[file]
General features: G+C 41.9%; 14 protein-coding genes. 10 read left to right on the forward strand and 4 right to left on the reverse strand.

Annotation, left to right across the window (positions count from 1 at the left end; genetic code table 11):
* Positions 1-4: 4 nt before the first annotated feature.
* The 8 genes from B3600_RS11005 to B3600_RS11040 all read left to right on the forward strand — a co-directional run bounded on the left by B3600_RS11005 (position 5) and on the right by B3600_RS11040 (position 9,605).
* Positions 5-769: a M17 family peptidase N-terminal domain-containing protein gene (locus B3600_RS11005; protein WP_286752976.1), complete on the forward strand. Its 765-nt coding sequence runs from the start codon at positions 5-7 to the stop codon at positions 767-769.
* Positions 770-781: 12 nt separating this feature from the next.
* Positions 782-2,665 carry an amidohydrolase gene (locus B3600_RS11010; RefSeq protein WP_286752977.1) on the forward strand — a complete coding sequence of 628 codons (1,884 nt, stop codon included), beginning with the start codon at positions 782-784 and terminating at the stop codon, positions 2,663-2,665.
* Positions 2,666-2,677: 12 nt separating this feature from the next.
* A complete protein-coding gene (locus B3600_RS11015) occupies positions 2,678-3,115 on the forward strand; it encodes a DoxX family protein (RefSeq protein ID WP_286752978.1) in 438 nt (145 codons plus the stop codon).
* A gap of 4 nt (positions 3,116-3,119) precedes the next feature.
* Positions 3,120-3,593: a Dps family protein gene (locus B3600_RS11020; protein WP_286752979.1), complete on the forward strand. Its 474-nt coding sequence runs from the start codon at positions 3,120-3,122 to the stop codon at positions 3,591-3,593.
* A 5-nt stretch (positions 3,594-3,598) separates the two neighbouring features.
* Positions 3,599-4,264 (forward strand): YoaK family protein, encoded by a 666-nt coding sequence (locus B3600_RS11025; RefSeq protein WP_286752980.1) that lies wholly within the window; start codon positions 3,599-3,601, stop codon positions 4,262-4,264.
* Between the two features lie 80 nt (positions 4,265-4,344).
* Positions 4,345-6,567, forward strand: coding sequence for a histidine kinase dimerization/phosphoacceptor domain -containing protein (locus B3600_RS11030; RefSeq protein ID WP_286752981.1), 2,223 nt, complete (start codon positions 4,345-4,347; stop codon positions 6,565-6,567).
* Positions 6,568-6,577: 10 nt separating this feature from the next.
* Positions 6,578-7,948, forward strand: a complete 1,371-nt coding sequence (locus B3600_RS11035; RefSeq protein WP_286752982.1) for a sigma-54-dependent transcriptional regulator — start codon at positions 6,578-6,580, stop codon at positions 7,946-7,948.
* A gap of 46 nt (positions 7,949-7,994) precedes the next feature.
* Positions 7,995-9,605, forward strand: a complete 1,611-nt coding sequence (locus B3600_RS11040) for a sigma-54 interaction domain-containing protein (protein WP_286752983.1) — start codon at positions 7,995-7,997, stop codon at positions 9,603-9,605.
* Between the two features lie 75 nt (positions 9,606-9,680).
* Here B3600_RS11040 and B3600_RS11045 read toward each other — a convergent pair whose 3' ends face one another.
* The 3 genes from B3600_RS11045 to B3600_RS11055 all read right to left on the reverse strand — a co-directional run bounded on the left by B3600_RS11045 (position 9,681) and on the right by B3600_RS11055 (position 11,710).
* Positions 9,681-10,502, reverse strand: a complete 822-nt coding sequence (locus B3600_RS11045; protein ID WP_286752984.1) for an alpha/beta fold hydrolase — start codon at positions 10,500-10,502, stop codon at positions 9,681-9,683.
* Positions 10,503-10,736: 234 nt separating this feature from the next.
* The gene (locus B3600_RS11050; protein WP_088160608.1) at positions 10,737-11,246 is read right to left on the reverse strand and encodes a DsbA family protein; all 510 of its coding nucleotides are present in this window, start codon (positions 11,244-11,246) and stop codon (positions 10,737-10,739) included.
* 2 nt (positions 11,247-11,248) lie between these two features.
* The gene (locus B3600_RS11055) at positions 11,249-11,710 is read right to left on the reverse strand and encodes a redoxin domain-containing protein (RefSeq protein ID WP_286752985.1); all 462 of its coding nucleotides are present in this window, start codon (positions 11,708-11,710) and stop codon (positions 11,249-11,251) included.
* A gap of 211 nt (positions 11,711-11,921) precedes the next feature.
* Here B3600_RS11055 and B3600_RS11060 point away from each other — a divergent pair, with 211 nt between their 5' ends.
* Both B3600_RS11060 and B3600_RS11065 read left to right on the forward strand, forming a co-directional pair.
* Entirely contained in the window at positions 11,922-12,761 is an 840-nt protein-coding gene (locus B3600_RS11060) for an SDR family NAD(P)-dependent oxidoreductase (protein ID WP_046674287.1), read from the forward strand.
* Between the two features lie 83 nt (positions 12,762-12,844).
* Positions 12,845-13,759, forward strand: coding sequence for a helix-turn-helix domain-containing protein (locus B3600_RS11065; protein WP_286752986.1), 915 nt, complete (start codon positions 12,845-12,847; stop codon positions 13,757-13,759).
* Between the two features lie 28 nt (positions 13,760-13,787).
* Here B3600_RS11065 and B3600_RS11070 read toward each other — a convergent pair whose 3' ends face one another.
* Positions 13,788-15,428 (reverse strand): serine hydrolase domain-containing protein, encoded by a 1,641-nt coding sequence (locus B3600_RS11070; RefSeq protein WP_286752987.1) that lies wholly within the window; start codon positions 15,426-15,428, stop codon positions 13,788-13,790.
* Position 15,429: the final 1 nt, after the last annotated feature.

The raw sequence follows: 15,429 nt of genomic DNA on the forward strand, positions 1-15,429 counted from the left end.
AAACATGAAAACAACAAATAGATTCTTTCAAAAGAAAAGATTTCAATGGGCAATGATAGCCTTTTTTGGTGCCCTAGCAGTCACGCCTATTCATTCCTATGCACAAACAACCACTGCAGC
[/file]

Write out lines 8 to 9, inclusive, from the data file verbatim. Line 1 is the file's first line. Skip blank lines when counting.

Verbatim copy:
* Positions 2,666-2,677: 12 nt separating this feature from the next.
* A complete protein-coding gene (locus B3600_RS11015) occupies positions 2,678-3,115 on the forward strand; it encodes a DoxX family protein (RefSeq protein ID WP_286752978.1) in 438 nt (145 codons plus the stop codon).